A growing number of central banks around the globe are working on digital versions of their national currencies, a survey by the Bank for International Settlements (BIS) published last week has found.
A central bank digital currency (CBDC) is a digital payment instrument denominated in the national unit of account, and regulated by a central bank. There are currently two types: retail, for everyday use by individuals and firms, and wholesale, for transactions between financial institutions.
According to BIS findings, 79 of the 86 central banks surveyed said they were studying the possibility of creating some form of CBDC. Over half of the national regulators said they were already conducting “concrete experiments” or working on trial versions of digital currencies.
The study found that most central banks see potential value in having both a retail and wholesale CBDC, and BIS expects there to be at least 15 retail and 9 wholesale CBDCs publicly circulating worldwide by 2030.
The survey found that more banks have come closer to issuing a CBDC within the next three years – their number reached 16% since last year with regard to wholesale digital currencies and grew from 15% to 18% with regard to retail CBDCs.
Opponents of CBDCs have been raising questions over the currencies, particularly regarding their regulation and the privacy of transactions.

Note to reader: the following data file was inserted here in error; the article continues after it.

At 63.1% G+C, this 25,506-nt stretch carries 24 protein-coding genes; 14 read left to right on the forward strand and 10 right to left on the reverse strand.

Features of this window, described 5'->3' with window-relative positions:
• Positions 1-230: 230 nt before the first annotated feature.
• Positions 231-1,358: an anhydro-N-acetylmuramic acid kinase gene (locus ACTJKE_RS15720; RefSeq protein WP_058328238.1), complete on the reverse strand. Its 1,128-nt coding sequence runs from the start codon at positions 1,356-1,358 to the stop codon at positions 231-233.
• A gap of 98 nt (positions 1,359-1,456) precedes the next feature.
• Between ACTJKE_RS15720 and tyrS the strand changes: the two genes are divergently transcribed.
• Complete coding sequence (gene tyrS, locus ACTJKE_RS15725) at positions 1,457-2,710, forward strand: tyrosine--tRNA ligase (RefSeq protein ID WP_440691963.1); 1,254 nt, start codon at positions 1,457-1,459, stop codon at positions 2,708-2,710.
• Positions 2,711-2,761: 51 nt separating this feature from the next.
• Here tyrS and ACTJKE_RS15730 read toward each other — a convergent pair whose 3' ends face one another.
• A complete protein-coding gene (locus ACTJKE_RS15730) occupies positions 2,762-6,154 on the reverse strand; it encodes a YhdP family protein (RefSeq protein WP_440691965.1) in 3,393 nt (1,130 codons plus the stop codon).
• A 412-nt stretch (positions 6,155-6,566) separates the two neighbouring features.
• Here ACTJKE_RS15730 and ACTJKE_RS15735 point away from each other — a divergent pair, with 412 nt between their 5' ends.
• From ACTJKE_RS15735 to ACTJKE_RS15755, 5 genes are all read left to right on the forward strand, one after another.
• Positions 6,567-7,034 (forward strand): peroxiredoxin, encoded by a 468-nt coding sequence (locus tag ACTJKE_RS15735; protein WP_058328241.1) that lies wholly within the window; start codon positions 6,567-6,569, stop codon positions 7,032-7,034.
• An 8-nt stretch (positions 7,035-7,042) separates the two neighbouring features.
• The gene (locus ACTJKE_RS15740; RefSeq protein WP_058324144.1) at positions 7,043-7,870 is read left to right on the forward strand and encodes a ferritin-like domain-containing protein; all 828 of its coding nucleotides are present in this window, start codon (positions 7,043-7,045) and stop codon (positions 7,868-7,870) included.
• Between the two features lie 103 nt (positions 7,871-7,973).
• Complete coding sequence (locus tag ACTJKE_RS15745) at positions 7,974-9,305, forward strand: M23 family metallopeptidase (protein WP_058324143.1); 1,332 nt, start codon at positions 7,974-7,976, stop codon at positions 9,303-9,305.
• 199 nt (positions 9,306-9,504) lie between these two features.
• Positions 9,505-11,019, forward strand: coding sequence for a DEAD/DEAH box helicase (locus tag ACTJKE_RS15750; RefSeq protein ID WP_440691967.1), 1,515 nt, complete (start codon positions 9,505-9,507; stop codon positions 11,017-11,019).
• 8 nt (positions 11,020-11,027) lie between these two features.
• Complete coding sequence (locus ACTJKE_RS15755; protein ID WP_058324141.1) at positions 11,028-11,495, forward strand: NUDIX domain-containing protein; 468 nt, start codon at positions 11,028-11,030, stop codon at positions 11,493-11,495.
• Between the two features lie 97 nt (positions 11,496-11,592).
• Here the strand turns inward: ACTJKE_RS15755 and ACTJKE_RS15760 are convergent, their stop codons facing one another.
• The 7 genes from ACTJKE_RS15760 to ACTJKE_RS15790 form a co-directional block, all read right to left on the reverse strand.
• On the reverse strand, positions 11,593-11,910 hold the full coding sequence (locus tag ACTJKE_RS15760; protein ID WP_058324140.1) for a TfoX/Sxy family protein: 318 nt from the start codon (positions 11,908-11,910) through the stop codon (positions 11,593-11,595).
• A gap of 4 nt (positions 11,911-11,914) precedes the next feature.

However, analysts note that traditional financial institutions are increasingly enthusiastic about entering the digital market.
“The BIS survey shows that central banks are more bullish than ever on CBDCs. New use cases abound, and leaders from economies as diverse as Sri Lanka, Singapore and Switzerland are recognizing potential benefits. These include more efficient payments, financial inclusion, and faster monetary policy implementation,” Gilbert Verdian, founder and CEO of Quant, a technology partner on the Bank of England’s CBDC project, told the FinTech news outlet, commenting on the report.
“A well-designed CBDC could actually be a huge catalyst for innovation. Businesses and consumers would be able to automate complex and cumbersome processes and implement logic into money,” Verdian added.
There are currently four central banks that have issued a retail CBDC, according to BIS – The Bahamas, the Eastern Caribbean, Jamaica and Nigeria.
The One World Digital Currency is commencing..
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